The Pell Grant program is the single largest source of federal grant aid to low-income students for postsecondary undergraduate education. For the 2010-2011 academic year, the program is estimated to provide almost $37 billion in aid to about 8.9 million students. A student's Pell Grant eligibility is chiefly determined on the basis of Expected Family Contribution (EFC), a federal calculation of his or her family's ability to pay for postsecondary education. The EFC is based on factors such as the student's income and assets and, for dependent students (in general, unmarried undergraduate students under the age of 24), the parents' income and assets, as well as the number of other dependent children in the family attending postsecondary schools. Generally, families with high EFCs have less financial need than those with low EFCs and are able to contribute more to their child's education.
Since 2008, funding for the Pell Grant program has had both a discretionary and a mandatory component. Mandatory funding supports automatic increases to the maximum award set in each fiscal year's appropriation act. The automatic increase for the 2010-2011 award year is $690, which, when added to the maximum award of $4,860 set in the appropriation act, results in a total maximum award of $5,550.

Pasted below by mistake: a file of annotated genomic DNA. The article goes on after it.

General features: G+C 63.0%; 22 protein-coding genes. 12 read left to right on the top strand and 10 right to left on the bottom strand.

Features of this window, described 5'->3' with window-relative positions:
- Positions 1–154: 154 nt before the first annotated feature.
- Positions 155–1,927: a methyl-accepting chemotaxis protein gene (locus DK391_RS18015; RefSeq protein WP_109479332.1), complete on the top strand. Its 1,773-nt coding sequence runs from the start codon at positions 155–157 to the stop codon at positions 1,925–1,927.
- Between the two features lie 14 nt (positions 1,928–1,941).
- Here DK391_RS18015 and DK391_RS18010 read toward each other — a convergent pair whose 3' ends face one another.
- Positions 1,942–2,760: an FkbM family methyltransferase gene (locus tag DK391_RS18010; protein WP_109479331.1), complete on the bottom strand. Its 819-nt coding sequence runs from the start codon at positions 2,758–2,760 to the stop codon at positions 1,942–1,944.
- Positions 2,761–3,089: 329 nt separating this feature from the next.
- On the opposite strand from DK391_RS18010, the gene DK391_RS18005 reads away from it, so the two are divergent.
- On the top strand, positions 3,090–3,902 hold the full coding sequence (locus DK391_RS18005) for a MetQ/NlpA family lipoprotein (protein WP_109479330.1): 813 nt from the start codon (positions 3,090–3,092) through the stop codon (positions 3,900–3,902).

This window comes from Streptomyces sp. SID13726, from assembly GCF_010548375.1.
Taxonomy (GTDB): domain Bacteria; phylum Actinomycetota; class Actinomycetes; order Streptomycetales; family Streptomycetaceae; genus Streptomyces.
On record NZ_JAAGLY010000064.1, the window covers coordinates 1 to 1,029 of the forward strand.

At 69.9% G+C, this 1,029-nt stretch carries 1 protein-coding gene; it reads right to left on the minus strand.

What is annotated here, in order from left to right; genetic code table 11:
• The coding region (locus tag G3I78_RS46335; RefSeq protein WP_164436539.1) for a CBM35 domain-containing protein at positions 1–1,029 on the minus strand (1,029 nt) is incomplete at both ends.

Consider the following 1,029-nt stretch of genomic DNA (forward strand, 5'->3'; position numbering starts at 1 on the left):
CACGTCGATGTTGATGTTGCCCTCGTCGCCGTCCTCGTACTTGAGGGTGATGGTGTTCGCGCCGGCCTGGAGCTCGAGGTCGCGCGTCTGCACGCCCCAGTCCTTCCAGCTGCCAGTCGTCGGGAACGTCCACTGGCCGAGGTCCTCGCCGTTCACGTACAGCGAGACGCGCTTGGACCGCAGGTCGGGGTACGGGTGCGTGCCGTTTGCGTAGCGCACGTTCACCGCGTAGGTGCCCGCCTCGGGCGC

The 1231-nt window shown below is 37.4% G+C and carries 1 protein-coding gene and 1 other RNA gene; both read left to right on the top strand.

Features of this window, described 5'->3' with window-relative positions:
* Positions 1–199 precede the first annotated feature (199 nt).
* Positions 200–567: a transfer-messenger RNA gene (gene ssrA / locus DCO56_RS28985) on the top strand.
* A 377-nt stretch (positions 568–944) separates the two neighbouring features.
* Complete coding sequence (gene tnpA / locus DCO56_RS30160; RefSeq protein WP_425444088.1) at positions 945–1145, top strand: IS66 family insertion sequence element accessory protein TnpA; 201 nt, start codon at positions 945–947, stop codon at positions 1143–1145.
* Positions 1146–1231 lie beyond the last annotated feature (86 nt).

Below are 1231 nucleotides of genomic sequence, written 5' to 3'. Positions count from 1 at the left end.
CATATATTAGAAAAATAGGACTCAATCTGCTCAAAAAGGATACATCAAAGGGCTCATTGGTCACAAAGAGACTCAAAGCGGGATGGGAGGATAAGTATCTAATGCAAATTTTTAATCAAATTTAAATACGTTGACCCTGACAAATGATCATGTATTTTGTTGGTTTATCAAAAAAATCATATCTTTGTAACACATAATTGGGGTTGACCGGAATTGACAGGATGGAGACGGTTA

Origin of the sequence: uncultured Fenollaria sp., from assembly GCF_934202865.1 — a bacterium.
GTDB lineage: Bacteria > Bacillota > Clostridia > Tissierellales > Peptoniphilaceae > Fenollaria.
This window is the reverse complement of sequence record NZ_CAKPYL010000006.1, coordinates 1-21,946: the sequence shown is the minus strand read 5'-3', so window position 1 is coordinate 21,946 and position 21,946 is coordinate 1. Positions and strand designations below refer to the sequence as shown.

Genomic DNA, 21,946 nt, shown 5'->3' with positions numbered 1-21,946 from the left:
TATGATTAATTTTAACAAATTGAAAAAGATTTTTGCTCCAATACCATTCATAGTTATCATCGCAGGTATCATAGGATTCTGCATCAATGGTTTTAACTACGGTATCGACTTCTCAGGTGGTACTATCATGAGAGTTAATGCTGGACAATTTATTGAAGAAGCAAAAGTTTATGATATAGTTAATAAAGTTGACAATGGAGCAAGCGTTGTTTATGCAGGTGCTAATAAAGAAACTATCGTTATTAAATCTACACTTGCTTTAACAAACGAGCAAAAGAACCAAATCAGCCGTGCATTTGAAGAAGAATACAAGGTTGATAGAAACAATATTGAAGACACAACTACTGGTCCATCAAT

Under current law, students with an EFC exceeding 95 percent of the total maximum Pell grant award ($5,273 for academic year 2010-2011) are ineligible for a grant. This option would make students with an EFC exceeding $2,500 ineligible for a Pell grant. Assuming that, under current law, the maximum discretionary award level specified in appropriation acts would remain at $4,860 in future years, the Congressional Budget Office estimates that this option would yield discretionary savings of $2 billion through 2016 and $7 billion through 2021, along with accompanying mandatory savings of about $1 billion through 2016 and $5 billion through 2021.
A rationale in favor of this option is that it would focus federal aid on those students with the greatest need. Furthermore, students who lose eligibility under the option would probably still be able to afford a public two-year college according to federal needs analysis. Tuition and fees at public two-year colleges for the 2008-2009 academic year averaged about $2,140, which is still below the EFC of students who would lose eligibility under this option. Those students may also be eligible for $3,500 or more in federal student loans that are interest-free while students are enrolled.
An argument against the option is that among Pell grant recipients with an EFC above $2,500, significant educational expenses are not covered by their EFC or by federal, state, institutional, or other aid. For example, 70 percent of those students had expenses that were not covered by those sources. Denying Pell grants to those students would further increase the financial burden of obtaining an undergraduate education and might cause some to choose less postsecondary education or to forgo it altogether. The amount of postsecondary education received is an important determinant of future wages. In 2009, for example, the median wage for men ages 16 to 64 with bachelor's degrees was 72 percent more than the median wage for men with only high school diplomas or GEDs.